As the Mayor of the city, I have the solemn responsibility of being a steward of the taxpayer’s money.  Four years of smart financial planning has resulted in a 10% reduction of the city’s yearly operating budget.

In 2010, the city received the bond rating of Aa3 from Moody's investors Service, one of the highest ratings available.  These achievements were reached by establishing oversight on city spending and by constant communication with the State Board of Accounts and the Department of Local Government Finance.  These relationships ensure that monies are being spent in a proper manner.

I believe that transparency and community involvement are also vital to proper planning of budgetary items. One of the instruments that my administration has used has been a public forum.  We have held several of these forums to give the public a chance to see what issues are facing the city and to give their input before any decisions are made.

In order to ensure that residents of Crown Point get the greatest possible return for their tax dollars, we have worked with private foundations, state agencies and federal officials to secure funds and matching grants for key improvements throughout the City of Crown Point. Some examples:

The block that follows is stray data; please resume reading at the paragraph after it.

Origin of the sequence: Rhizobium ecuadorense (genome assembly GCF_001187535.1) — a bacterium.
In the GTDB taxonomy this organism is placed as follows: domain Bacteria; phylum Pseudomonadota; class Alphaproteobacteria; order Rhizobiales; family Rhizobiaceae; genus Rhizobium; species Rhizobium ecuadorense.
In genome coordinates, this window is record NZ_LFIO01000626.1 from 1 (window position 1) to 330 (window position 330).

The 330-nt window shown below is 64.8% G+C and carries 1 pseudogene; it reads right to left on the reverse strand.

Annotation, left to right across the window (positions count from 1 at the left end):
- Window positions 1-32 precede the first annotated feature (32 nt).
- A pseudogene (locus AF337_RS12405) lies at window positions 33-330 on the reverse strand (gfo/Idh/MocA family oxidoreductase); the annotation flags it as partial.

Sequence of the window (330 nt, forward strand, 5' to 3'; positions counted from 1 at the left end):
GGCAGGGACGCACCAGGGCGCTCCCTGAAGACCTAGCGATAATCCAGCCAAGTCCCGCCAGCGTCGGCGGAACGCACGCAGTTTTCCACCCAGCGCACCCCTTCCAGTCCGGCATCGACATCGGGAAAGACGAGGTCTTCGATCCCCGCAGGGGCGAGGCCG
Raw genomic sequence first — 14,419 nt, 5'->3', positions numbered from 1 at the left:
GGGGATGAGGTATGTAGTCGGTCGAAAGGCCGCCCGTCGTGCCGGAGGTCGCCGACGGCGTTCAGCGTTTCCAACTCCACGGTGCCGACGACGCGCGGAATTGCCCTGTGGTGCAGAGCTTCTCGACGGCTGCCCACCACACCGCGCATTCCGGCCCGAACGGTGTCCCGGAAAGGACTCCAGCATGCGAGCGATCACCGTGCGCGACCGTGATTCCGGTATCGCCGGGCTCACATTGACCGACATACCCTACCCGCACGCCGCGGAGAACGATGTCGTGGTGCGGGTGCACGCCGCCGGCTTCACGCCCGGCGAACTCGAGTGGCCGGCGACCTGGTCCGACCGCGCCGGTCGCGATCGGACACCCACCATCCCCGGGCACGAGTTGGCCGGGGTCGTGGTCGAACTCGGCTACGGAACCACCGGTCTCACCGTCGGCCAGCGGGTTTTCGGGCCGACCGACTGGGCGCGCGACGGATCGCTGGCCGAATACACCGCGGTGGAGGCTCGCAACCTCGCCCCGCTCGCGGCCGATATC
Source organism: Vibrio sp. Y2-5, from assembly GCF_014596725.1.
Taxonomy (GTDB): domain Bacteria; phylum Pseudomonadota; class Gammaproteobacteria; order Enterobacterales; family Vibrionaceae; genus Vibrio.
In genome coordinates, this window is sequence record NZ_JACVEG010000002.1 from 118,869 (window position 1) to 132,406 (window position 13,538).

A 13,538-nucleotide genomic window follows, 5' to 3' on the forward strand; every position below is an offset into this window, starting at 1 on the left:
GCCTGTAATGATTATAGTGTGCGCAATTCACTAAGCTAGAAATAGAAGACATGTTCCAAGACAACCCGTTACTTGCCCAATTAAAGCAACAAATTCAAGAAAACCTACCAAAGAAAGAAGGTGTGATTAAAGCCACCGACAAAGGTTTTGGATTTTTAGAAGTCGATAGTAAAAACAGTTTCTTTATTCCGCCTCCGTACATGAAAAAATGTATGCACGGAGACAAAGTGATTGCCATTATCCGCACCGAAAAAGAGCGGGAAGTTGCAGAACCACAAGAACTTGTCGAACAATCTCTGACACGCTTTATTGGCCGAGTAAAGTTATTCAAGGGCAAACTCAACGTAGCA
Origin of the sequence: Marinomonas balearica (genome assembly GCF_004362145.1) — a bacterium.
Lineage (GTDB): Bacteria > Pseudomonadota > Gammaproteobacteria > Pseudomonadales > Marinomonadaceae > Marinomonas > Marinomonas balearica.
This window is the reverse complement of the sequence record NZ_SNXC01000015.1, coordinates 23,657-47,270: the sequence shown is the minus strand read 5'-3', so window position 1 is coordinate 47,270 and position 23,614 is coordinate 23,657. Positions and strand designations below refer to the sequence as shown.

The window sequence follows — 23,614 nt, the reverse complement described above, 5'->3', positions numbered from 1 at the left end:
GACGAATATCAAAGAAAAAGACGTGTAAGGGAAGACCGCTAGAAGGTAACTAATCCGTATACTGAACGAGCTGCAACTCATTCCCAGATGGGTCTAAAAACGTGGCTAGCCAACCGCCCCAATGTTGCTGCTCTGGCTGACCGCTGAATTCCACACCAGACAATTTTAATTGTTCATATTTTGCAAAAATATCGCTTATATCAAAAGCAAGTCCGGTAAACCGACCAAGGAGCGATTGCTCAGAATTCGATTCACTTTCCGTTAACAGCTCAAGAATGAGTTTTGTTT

Working with the office of Congressman Pete Visclosky, we secured a $900,000 grant for improvements to 109th Avenue, and a $1.8 million grant for the North West Street Project.

We were awarded two Congestion Mitigation and Air Quality grants from the Federal Highway Administration and Federal Transit Administration totaling almost $1.6 million for improvements at the intersection of Summit and Merrillville Roads, and for new signal lights to replace stop signs at North Street and Summit on Indiana Avenue.

$600,000 in federal stimulus funds from the American Recovery & Reinvestment Act were used to repave Greenwood and South Court Street.

A $1 million dollar grant from the Dean & Barbara White Family Foundation was applied to the new Crown Point Sportsplex. We also applied $1.1 million net proceeds from the sale of the former Breyfogle Farm to that project.

In negotiation with the Indiana Department of Transportation (INDOT) we were able to expedite the $6.1 million dollar construction project on Broadway from 2020 to 2010.  

We also worked with INDOT to coordinate the acquisition of land needed for the $16 million dollar I-65 expansion project at 109th Avenue.

Multiple federal grants covered 80 percent of the $2 million dollar cost of completion to the extension of the Erie Lackawanna Bike Trail, plus securing an additional $636,000 used for trail head construction and parking facilities at 93rd Avenue and Summit Street.

Since the incorporation of the City in 1834 generations of residents and businesses have helped us achieve a net worth of almost $1.4 billion dollar community.  We will continue to promote economic growth, keeping taxes low and being responsible stewards of our city's finances.  That way we can ensure that we pass on a better, stronger and more valuable community to the next generation.